Thursday, July 30, 2009

SPECIALS FOR JULY 31

Wild Artic Char comes tonight! The fish was featured in yesterday's New York Times and is hand caught by the Inuit Tribes in CA. Limited supply.

Watch out for slight price increases in Cod, Sword, Wild Stp Bass, and Fluke. Weather is affecting the landings out there as whitecaps and wind prevent guys from going out. Right now the increases are weak, but could continue into next week.

Onaga is in house today. The fish are running 2-4lbs and looking stunning. They are caught off of Hawaii and are sushi quality.
http://www.youtube.com/watch?v=uFz9h_hin-8

Wahoo is in from Florida, we have one fish available, 35lbs

Softshells are coming down in price, WhiteBait is available, and the Escolar is looking great

Blackfish is in house, fish came in covered still in slime and rigor, Tile fish is running pristine and it is the Gray variety
http://www.youtube.com/watch?v=RWPzGalENrY
Wild Kings will not be available tomorrow, but we will have Wild Sockeye and Wild Steelhead available

Scallops are still a little spotty, prices are up, and Mahi is also tightening with price increasing

Turbot and Tazmanian Trout will be available tomorrow, Halibut is running solid, mostly 20-30lb fish, and look for lobster prices to be dropping

"Don't be too timid and squeamish about your actions. All life is an experiment. The more experiments you make the better." - Ralph Waldo Emerson

Tuesday, July 7, 2009

NFI Stands Up

You know so often the public today is mislead by the media. Information about seafood is not exempt

Sustainable Seafood on NOAA's Menu

The rule making boards of NOAA's Fishery Management Council are getting just a bit more diverse. In an effort to address some real or perceived bias on the board a small minority of seats have been recently filled by new members that have no financial gains to be realized or lost based on recommendations.

One of these new appointments is Steve Schafer. I know Steve personally and I am confident that he will bring fresh insight and a new outlook to the council. He is a person of great integrity and reason. I think that any fears that might be raised by the commercial fishing industry will be allayed when they get to know this intelligent and thoughtful person.

Steve's focus has always been to help to educate the consumer on the benefits of moving seafood to a more sustainable resource. Based upon the press release below from NOAA, I would say that Steve fills that role well. Congratulations are in in order and well deserved.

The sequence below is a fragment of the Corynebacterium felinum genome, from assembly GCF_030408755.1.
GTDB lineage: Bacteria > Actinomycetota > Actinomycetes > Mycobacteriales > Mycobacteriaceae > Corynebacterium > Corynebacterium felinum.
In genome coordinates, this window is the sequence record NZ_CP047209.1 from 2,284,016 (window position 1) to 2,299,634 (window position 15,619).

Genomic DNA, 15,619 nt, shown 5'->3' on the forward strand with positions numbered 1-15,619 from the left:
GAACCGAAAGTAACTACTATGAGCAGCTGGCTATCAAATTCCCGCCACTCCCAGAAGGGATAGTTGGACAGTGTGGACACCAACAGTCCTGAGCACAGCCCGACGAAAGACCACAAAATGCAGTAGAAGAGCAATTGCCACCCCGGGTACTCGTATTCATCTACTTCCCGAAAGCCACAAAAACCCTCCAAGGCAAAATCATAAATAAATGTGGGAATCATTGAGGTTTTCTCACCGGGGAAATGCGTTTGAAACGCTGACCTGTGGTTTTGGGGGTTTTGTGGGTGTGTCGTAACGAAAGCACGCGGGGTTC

June 25, 2009

The Commerce Department today announced the appointment of 30 new and returning members to the eight regional fishery management councils – important partners with NOAA’s Fisheries Service in determining how ocean fisheries are managed.

The councils, established by the Magnuson-Stevens Fishery Conservation and Management Act, create comprehensive plans for marine fish stocks in their regions. Among their goals is to fulfill the act’s charge to end overfishing of 41 stocks by 2010. NOAA’s Fisheries Service works closely with the councils during plan development and also reviews, approves and implements the management plans developed by the councils.

“We welcome the new and returning appointees to these important councils. They play a critical role in ensuring sustainable marine fisheries, which are in turn vitally important to coastal communities and coastal economies,” said Jane Lubchenco, Ph.D., under secretary of commerce for oceans and atmosphere and NOAA administrator. “This is an exciting and challenging time for fishery management, and the councils’ efforts ensure that the public is well represented in this process. These are the experts--fishermen and scientists, leaders in their regions--who will help us achieve sustainable fisheries and maintain vibrant fishing communities.”

Council members represent diverse interests - commercial and recreational fisheries, environmental concerns and academia. The Secretary of Commerce selects a total of 72 appointed members to the eight regional councils. Thirty are being named or reappointed for the next term, which begins on August 11.

Each year, NOAA’s Fisheries Service solicits nominations from the governors of fishing states and oversees the annual appointment process. The secretary must select council members from the list of nominees provided by the governors to fill obligatory and at-large seats that have become available due to an expiring term, a resignation or other reasons. Obligatory seats are state-specific, while at-large seats can be filled by a person from any of the states in the region. Council members serve three-year terms, and may be reappointed to serve up to three consecutive terms. Approximately one-third of the terms expire annually. An asterisk (*) indicates a reappointment.